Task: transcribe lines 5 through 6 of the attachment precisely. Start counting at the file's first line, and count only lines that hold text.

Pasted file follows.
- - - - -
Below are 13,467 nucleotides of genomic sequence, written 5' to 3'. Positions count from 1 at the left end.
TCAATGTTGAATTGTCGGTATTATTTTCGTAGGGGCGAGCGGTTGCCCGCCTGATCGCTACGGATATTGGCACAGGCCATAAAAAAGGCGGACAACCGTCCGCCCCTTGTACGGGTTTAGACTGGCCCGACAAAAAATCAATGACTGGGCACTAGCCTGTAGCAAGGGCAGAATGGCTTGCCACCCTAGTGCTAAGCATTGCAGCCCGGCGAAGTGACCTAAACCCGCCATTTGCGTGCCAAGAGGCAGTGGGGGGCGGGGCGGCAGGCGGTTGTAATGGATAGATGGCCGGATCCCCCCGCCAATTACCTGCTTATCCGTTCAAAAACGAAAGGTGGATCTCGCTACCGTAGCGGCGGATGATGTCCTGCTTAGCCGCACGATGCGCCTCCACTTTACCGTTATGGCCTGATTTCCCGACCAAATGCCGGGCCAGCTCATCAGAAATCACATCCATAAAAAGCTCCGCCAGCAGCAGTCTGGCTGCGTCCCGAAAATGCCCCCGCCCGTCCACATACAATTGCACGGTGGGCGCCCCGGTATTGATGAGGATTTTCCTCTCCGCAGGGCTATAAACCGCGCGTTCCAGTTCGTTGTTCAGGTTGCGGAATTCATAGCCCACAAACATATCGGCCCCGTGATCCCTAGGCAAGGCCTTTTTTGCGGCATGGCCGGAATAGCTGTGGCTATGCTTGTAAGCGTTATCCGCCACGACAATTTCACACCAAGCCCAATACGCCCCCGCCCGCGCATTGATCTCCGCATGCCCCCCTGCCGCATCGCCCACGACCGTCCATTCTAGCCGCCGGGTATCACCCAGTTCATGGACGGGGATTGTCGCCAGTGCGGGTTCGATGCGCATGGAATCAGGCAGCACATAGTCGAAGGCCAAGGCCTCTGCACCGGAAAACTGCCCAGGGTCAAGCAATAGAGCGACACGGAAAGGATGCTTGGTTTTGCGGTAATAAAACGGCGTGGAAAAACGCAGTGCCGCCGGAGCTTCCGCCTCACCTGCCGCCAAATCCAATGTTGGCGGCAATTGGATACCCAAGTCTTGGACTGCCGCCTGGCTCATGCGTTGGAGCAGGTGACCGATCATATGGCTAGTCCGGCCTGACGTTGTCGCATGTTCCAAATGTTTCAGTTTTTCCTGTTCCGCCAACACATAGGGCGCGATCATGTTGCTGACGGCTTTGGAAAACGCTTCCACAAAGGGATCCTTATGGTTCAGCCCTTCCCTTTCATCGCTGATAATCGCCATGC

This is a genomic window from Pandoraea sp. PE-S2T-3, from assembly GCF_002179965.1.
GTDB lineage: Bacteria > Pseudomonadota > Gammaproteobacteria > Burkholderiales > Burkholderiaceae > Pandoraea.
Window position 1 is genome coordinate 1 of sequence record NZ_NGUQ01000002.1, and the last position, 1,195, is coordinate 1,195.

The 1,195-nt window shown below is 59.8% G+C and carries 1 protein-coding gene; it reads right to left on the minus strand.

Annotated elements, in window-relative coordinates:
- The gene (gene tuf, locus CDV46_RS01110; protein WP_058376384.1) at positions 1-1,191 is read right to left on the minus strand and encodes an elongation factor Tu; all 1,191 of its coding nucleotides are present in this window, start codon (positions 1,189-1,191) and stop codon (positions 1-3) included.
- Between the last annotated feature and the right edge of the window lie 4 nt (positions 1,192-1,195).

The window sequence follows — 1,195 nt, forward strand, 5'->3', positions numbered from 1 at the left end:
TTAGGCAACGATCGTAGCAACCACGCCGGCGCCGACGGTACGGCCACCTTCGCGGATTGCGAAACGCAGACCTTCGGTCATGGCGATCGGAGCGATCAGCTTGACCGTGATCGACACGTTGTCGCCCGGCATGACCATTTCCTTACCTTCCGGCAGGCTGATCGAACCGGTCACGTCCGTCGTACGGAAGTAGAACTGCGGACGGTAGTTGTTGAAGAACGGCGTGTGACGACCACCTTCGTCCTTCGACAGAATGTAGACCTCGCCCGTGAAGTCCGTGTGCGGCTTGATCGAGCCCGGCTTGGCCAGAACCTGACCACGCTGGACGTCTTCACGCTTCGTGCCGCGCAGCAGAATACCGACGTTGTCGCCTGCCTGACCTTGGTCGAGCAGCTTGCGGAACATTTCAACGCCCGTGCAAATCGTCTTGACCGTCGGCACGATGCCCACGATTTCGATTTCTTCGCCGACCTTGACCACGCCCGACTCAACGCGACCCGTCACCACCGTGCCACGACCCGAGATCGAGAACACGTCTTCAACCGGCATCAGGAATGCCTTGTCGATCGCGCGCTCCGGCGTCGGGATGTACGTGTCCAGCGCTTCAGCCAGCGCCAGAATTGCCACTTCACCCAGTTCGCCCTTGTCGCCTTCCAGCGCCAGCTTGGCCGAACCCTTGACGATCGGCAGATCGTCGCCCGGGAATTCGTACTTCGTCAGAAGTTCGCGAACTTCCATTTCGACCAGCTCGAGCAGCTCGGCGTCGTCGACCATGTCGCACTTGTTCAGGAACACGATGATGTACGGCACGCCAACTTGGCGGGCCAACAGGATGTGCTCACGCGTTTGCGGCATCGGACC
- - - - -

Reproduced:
Window position 1 is genome coordinate 1 of sequence record NZ_NGUQ01000002.1, and the last position, 1,195, is coordinate 1,195.

The 1,195-nt window shown below is 59.8% G+C and carries 1 protein-coding gene; it reads right to left on the minus strand.